I want to tell you a story that illustrates the current healthcare crisis in the United States which explains why I tirelessly advocate for the best practices for dizzy patients and educate other clinicians on managing dizzy patients.

One of my friends went to his Primary Care Doctor this week for a routine follow up visit to check on a medical condition.

During the course of the visit, my friend lied down on the treatment table to get examined by the doctor.

Unfortunately, lying back on the table provoked a severe and paralyzing episode of vertigo for him in that moment. 

He was unable to sit up or move. He felt like he was going to fall off the table!

The physician did not offer any suggestions about what to do or help him get relief in any way.

Instead the physician said, “Lie here and rest until you feel better. I have other patients waiting. I will send my assistant to check on you in about ten minutes to make sure you can safely drive home. You should get over the vertigo in a week or so.” 

Then the physician left the room.

My friend lied there on his back on the table for about 30 minutes before he was able to safely stand up and walk to his car. 

He was so upset that he called me hours later when he got home to tell me he felt disregarded, mismanaged and misled by his physician.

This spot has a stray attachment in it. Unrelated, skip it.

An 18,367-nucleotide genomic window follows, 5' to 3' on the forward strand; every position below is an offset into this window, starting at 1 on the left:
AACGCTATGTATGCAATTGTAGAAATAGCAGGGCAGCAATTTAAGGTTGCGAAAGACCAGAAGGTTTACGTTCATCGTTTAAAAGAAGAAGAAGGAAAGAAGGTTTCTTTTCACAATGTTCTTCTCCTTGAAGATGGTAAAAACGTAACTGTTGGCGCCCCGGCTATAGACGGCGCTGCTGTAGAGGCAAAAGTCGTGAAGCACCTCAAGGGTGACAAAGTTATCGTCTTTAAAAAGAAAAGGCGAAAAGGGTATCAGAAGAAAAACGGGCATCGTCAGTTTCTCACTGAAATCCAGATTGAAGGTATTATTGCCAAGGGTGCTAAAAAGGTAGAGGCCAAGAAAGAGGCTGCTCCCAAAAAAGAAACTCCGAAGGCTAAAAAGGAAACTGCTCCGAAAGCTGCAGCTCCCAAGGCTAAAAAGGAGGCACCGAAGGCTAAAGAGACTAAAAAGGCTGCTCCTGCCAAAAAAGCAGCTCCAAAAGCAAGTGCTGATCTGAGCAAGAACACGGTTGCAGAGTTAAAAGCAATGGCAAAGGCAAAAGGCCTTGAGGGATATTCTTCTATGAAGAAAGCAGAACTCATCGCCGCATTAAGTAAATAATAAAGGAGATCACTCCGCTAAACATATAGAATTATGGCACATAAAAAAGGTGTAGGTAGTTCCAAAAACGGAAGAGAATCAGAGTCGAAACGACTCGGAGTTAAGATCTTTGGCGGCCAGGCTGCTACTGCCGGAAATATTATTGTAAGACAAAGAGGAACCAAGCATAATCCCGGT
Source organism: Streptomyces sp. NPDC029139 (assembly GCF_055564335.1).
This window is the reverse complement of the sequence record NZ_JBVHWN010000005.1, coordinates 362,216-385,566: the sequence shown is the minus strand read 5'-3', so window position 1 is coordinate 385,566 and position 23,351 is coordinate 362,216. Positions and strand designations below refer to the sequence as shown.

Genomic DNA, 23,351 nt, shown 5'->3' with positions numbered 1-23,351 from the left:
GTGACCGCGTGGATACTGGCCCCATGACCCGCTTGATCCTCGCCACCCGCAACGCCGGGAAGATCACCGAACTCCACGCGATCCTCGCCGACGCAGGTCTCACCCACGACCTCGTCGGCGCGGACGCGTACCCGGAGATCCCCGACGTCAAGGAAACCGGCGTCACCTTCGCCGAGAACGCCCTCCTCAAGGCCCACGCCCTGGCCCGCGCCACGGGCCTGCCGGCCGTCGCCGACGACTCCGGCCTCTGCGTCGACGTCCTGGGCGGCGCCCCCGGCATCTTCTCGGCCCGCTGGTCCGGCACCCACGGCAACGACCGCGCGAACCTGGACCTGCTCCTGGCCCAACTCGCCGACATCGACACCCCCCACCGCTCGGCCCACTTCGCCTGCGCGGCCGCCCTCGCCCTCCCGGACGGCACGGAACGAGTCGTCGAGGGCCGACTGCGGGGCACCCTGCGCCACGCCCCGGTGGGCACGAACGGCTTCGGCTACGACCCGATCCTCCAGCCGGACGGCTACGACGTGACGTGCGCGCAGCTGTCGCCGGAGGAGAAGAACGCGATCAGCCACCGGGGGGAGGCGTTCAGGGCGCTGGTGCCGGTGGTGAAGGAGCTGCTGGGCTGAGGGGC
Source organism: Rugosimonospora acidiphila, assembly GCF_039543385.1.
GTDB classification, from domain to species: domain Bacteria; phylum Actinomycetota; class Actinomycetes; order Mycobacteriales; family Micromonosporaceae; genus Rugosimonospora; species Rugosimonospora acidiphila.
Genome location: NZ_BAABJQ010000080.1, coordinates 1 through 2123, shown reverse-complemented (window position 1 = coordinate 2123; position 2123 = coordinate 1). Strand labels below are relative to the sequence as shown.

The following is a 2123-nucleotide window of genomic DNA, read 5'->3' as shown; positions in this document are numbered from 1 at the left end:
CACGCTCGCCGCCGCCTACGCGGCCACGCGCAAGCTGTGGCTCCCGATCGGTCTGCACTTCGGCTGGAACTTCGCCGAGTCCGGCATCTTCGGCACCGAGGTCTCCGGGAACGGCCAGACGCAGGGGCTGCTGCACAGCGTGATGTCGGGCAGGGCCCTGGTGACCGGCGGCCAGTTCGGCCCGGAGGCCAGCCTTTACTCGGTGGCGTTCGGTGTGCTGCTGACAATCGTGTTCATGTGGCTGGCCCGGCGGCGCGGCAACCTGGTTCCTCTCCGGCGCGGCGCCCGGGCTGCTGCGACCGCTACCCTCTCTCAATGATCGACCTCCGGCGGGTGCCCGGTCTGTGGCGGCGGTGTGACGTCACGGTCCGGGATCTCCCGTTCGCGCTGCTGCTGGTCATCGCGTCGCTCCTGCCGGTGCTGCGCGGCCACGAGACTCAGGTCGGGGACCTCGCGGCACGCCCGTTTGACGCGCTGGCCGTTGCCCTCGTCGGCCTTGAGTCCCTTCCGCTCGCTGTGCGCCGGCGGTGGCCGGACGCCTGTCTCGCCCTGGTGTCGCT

I listened to his whole story and replied, “Well, I am very sorry for what you experienced today and your frustration is totally valid. Now you are beginning to understand why I do what I do. We are currently in a healthcare crisis in this country and many insurance-based healthcare providers are often not able to spend enough time with patients to meet their needs because they have other patients waiting. It is often as frustrating for them as it is for you.”

He said “That is exactly right.” 

And I heard him exhale.

In order to offer relief to both patients and providers when an attack of vertigo occurs unexpectedly during a routine visit, I would like to share the following tips to manage an acute episode of vertigo that was provoked by lying down:

  • Prop the patient up on 2-3 pillows and avoid lying flat.
  • Ground the patient by focusing on skin contact with the supportive surfaces.
  • Focus the patient’s eyes on a vertical line and keep the patient’s head still.
  • Apply ice to the back of the patient’s neck where the skull meets the spine for 10-15 minutes.

 

I have also created a video that has tips on managing an episode of vertigo on my YouTube channel. The experience of vertigo can provoke anxiety, and even a panic attack in some cases, so it is very important for the person responding to the situation to remain calm and clear about what to do.

If severe vertigo persists and the patient is unable to stand or walk, the patient may need emergency medical care due to the risk of adverse events like fractures and head injuries that can occur from falling while dizzy.

This blog is provided for informational purposes only. The content is not intended to be a substitute for professional medical advice, diagnosis, or treatment. Always seek the advice of your physician or other qualified health provider with any questions you may have regarding a medical condition.